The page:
The census bureau has sent its 2010 population data to state lawmakers starting to draw new congressional districts one day before the committee’s first public hearing–in Springfield.
The figures show Christian County is the fastest-growing county in Missouri, with a population jump of more than 42% in the last decade. Lincoln County was second at 35% and Warren County had the third-fastest growth race, 32.57%. Taney County was the only county to grow by 30% or more. at least six other counties have grown by 20-30% in the last decade.
The biggest loser, however, is northwest Missouri’s Atchison County, which lost 11.59% of its population. Many counties across north Missouri continued to lose people. Carroll’s population is down 8.6%. Holt County is down by 8.2% while Chariton, Sullivan, and Linn Counties posted population losses of seven to eight percent.
The shift in population in the last decade is seen in the current figures for congressional districts. ten years ago, the population was within bounds of quality established by the census bureau. The new figures continue to show the first congressional district, St. Louis, continues to lose population. The second district that includes the collar counties around the city of St. Louis, are now the third-largest district.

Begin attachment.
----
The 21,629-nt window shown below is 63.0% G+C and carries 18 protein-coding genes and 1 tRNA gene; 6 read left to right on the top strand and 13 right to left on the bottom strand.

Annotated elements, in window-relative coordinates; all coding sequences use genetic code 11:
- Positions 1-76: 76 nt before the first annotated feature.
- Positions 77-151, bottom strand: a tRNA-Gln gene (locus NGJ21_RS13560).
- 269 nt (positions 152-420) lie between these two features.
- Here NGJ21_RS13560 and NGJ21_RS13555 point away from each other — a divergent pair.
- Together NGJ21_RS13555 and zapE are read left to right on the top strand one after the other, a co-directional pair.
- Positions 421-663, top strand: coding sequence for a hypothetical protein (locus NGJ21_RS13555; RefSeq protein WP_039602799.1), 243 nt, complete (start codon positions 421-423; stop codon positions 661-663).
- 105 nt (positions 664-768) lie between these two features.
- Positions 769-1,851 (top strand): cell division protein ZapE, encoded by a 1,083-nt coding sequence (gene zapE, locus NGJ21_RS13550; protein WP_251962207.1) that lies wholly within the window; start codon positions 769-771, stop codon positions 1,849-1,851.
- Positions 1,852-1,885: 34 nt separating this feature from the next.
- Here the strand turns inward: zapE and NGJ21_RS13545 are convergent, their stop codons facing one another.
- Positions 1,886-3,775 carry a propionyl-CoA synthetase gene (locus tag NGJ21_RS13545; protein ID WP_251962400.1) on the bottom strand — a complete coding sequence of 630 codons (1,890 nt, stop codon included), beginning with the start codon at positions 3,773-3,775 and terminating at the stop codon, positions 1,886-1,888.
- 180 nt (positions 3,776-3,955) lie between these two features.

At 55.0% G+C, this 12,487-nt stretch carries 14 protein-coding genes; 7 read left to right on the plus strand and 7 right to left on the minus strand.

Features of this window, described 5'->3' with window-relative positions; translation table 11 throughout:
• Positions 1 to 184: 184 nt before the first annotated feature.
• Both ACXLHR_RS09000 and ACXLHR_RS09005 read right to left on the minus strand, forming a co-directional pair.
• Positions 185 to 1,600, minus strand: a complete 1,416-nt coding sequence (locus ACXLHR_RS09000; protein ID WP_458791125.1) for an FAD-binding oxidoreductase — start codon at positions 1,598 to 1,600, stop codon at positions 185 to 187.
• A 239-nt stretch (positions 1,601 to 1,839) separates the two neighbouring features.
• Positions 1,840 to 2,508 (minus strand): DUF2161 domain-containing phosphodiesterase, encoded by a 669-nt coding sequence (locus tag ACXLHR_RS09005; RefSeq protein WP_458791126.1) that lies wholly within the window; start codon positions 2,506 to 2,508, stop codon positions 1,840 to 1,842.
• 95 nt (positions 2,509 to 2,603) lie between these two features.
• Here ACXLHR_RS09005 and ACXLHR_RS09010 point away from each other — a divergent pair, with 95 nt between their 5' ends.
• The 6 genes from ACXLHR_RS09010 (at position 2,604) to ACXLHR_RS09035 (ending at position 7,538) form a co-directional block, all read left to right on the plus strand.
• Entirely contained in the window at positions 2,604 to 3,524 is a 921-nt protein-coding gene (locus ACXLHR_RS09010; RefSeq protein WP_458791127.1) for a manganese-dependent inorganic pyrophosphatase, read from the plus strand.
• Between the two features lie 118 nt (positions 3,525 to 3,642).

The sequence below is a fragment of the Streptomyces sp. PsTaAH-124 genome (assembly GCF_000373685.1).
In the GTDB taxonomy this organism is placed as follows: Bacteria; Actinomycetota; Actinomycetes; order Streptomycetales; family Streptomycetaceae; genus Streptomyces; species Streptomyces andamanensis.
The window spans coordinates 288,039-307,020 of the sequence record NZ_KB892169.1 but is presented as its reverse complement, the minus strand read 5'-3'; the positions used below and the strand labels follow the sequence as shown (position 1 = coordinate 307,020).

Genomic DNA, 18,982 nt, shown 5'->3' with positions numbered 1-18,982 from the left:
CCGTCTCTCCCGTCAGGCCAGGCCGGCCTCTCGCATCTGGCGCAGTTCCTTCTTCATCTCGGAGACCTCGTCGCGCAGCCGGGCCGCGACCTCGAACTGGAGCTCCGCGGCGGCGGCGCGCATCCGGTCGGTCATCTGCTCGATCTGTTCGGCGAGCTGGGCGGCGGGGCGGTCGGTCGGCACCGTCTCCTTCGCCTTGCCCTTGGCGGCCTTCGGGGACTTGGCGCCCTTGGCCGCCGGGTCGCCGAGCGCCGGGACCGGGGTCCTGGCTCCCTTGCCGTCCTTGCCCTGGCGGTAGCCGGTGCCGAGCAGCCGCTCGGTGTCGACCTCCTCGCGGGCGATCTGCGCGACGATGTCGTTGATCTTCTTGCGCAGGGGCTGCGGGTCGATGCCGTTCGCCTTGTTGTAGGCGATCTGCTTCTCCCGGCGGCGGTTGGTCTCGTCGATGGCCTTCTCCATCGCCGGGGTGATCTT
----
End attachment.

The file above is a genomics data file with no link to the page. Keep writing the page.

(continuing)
The shift of population to the southwest is underlined by the new population of southwest Missouri. that district is now Missouri’s largest district. The smallest district, the third, covers an area of south St. Louis and south of the city.
The figures drawn from the 2010 census from the House co-chairman of the redistricting committee, Representative John Diehl, are:
- District 1 – 587,069
- District 2 – 706,622
- District 3 – 625,251
- District 4 – 679,375
- District 5 – 633,887
- District 6 – 693,974
- District 7 – 721,754
- District 8 – 656,894
- District 9 – 684,101
With the loss of one of Missouri’s congressional districts, Diehl said the target population for the eight new congressional districts will be 748,615. Ten years ago, the nine districts had about 620,000 people. Diehl’s figures for 2010 represent a population increase of the eight remaining districts of about 20%.
The committee has to have new congressional district maps drawn and approved by the legislature before adjournment in Mid-May.